Eureka Springs

by Jude Goodwin
The Waters
First Place, January 2010
Judged by Dorianne Laux and Joseph Millar

Now that’s a big Jesus
and it’s not how I know him at all.
Imagine living under someone’s father
image like that, looks like
he’s blocking the door. “I do this
for you, my son.” Look mister,
I’m hankering for East. I’ve done
the Berlin Wall slab, the Liberty
replica, time’s come for passing
the great white milk carton. The real
Jesus never grew old and he was skinny.
I held him once, in college. I could feel
his ribs. His heart hammered
like a ruby-throated hummingbird,
I felt the wind from his wings
for years. This big theme park
messiah, unrevolving and without
an elevator, this isn’t Jesus.
It’s his body guard. It’s the man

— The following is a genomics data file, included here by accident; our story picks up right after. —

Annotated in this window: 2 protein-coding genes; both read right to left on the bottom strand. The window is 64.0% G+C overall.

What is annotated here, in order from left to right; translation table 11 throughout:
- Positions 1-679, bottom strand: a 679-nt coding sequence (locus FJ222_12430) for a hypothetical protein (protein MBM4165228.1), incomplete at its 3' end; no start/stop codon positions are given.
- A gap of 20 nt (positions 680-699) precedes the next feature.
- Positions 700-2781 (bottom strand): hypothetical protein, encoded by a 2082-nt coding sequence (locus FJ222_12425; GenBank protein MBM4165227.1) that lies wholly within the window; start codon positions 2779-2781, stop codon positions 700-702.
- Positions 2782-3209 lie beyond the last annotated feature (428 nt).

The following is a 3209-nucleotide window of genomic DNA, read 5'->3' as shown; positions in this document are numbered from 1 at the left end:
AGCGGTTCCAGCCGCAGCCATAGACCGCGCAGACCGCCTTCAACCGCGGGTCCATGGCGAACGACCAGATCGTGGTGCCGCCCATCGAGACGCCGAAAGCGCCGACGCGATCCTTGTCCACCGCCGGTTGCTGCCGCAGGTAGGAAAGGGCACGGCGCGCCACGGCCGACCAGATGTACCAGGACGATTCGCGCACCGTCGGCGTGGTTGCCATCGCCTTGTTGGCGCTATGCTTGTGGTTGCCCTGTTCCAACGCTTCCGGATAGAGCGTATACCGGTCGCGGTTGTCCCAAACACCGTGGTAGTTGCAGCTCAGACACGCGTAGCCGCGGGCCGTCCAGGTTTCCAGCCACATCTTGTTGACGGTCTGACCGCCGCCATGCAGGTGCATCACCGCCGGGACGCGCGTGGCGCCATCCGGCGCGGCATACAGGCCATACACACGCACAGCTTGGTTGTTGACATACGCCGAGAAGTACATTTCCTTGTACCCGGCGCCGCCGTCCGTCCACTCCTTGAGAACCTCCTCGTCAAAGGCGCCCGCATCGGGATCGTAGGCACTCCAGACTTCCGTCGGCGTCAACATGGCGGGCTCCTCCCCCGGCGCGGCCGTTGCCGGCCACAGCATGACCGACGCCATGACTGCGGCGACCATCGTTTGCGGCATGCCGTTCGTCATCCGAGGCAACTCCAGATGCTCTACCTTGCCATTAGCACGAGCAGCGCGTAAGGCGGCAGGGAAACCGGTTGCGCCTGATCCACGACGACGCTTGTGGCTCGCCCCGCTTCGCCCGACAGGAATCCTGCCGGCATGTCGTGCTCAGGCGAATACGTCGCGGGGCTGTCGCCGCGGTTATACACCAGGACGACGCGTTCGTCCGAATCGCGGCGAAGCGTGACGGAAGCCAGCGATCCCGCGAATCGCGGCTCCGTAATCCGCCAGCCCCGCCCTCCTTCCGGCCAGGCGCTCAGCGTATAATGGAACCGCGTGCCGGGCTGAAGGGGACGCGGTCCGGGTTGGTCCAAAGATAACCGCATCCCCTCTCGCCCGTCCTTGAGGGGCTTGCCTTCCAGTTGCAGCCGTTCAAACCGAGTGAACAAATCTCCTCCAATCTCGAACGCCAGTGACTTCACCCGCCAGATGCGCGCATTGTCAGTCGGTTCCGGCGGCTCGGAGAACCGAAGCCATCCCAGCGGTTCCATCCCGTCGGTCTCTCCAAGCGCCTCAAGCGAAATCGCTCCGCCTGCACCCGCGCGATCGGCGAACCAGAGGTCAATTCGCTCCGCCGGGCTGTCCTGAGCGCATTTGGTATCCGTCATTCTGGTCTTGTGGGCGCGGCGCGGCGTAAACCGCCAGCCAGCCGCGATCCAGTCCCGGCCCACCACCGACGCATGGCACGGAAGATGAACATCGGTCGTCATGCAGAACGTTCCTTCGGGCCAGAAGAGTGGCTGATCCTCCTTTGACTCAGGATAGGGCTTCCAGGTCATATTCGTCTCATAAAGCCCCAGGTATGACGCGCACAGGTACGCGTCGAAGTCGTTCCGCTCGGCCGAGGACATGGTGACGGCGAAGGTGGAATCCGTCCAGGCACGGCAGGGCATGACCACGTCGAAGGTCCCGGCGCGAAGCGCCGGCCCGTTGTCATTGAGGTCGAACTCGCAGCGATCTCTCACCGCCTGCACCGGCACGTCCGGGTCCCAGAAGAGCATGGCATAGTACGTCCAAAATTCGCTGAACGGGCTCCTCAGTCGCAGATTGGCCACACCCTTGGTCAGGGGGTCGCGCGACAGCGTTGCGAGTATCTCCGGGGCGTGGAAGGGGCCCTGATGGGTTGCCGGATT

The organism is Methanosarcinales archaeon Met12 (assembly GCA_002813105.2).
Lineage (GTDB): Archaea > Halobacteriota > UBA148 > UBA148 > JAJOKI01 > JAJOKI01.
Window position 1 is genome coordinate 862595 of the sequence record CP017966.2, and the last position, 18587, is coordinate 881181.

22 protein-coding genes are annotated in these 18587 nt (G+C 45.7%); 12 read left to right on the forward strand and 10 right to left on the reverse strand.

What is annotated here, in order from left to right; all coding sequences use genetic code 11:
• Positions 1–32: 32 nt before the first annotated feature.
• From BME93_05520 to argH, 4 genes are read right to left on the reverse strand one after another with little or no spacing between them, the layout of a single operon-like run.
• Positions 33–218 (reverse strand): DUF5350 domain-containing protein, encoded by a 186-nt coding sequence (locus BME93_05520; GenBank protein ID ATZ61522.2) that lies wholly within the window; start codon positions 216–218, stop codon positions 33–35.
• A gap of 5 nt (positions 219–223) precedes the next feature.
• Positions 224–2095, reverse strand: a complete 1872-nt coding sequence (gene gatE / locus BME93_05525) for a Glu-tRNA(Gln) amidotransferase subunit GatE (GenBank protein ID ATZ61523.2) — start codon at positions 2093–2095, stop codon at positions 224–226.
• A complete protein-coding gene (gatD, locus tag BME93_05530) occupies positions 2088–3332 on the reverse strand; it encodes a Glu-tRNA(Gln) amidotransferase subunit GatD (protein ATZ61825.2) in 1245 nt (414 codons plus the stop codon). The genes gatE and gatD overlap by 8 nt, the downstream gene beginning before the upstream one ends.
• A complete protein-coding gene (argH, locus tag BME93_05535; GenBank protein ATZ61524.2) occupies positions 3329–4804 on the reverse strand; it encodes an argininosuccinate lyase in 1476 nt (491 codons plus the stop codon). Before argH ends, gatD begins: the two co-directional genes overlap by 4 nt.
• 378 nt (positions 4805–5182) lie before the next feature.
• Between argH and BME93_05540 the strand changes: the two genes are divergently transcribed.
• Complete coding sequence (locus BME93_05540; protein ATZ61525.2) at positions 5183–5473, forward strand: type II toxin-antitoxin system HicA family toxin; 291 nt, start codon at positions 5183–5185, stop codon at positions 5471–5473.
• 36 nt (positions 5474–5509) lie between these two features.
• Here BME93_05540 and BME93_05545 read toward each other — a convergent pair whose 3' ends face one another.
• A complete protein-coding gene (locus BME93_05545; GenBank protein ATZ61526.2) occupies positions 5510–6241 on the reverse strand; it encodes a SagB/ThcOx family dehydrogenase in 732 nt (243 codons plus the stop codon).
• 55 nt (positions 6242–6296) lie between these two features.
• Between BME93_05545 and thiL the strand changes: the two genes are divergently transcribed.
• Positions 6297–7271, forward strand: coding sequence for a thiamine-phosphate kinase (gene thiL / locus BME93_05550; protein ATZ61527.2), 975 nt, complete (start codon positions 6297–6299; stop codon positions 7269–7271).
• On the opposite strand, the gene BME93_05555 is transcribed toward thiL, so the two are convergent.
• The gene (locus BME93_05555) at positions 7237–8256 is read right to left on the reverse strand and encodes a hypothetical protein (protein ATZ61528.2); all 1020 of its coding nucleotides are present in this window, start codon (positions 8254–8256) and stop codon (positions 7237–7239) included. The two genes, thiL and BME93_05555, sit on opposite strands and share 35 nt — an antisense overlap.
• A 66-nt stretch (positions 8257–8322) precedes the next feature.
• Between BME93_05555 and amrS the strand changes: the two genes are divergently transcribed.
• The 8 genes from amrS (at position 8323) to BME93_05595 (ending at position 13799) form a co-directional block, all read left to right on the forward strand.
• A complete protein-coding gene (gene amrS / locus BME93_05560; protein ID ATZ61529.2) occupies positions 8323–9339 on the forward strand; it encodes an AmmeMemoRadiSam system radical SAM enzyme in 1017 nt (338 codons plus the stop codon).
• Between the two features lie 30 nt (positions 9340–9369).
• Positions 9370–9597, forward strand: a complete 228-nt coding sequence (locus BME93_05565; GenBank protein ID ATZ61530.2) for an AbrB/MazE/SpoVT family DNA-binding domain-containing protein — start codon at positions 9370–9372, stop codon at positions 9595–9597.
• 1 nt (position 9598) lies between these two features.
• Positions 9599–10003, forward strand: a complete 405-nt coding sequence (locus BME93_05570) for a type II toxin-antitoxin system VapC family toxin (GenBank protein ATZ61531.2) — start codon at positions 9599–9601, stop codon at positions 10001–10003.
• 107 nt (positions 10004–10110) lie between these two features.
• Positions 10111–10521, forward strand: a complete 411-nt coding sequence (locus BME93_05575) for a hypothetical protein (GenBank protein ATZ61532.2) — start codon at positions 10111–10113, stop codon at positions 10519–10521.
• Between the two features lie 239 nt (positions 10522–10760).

blocking the tunnel down
to the bomb shelters. It’s the guy
who won’t let you into the ER
to watch your mother die. It’s the cop
who holds you back on the grass
as your friends and ex-wife move
all your belongings out of the house
and into a cube van, it’s the shape
you make on the cellar floor
where you wait for the end.
The real Jesus played guitar,
bending his body around the music
like a gourd. His skin was brown
and smelled of cinnamon.

Eureka Springs is a glorious re-envisioning of the famous 2 million pound mortar and steel statue of Jesus of the Ozarks. We're enamored of the way this poem takes the familiar image of Jesus, welcoming arms outstretched, and transforms the gesture to reveal our more earthly and unholy fathers, though in the end, returns the messiah to a humble and ultimately human figure. --Joseph Millar & Dorianne Laux